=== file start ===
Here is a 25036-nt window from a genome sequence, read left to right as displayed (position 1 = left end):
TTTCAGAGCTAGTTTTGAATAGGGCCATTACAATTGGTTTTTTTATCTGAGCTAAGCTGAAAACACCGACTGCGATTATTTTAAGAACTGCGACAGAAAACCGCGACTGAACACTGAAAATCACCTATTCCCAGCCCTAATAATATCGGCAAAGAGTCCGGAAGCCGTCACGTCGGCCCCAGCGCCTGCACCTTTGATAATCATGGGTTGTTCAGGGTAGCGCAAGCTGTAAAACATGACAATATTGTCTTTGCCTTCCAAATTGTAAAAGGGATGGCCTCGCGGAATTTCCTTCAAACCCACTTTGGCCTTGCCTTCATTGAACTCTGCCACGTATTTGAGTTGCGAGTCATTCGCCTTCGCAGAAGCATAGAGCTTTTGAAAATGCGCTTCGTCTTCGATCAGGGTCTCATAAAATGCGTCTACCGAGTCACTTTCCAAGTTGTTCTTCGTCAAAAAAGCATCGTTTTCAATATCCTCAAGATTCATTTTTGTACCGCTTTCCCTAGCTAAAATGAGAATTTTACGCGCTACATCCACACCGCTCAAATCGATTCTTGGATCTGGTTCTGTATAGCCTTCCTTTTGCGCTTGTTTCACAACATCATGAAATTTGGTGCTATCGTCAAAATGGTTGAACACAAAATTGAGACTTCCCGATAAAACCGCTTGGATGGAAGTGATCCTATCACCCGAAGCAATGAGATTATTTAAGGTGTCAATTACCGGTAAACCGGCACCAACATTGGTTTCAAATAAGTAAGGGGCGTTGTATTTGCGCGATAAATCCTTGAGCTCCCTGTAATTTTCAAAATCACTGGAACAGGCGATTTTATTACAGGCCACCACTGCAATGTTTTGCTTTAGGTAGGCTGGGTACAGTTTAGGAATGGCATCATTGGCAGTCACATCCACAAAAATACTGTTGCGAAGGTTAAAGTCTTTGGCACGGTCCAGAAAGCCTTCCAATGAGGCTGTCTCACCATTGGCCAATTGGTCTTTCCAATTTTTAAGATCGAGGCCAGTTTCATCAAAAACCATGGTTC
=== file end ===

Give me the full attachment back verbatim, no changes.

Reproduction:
Here is a 25036-nt window from a genome sequence, read left to right as displayed (position 1 = left end):
TTTCAGAGCTAGTTTTGAATAGGGCCATTACAATTGGTTTTTTTATCTGAGCTAAGCTGAAAACACCGACTGCGATTATTTTAAGAACTGCGACAGAAAACCGCGACTGAACACTGAAAATCACCTATTCCCAGCCCTAATAATATCGGCAAAGAGTCCGGAAGCCGTCACGTCGGCCCCAGCGCCTGCACCTTTGATAATCATGGGTTGTTCAGGGTAGCGCAAGCTGTAAAACATGACAATATTGTCTTTGCCTTCCAAATTGTAAAAGGGATGGCCTCGCGGAATTTCCTTCAAACCCACTTTGGCCTTGCCTTCATTGAACTCTGCCACGTATTTGAGTTGCGAGTCATTCGCCTTCGCAGAAGCATAGAGCTTTTGAAAATGCGCTTCGTCTTCGATCAGGGTCTCATAAAATGCGTCTACCGAGTCACTTTCCAAGTTGTTCTTCGTCAAAAAAGCATCGTTTTCAATATCCTCAAGATTCATTTTTGTACCGCTTTCCCTAGCTAAAATGAGAATTTTACGCGCTACATCCACACCGCTCAAATCGATTCTTGGATCTGGTTCTGTATAGCCTTCCTTTTGCGCTTGTTTCACAACATCATGAAATTTGGTGCTATCGTCAAAATGGTTGAACACAAAATTGAGACTTCCCGATAAAACCGCTTGGATGGAAGTGATCCTATCACCCGAAGCAATGAGATTATTTAAGGTGTCAATTACCGGTAAACCGGCACCAACATTGGTTTCAAATAAGTAAGGGGCGTTGTATTTGCGCGATAAATCCTTGAGCTCCCTGTAATTTTCAAAATCACTGGAACAGGCGATTTTATTACAGGCCACCACTGCAATGTTTTGCTTTAGGTAGGCTGGGTACAGTTTAGGAATGGCATCATTGGCAGTCACATCCACAAAAATACTGTTGCGAAGGTTAAAGTCTTTGGCACGGTCCAGAAAGCCTTCCAATGAGGCTGTCTCACCATTGGCCAATTGGTCTTTCCAATTTTTAAGATCGAGGCCAGTTTCATCAAAAACCATGGTTC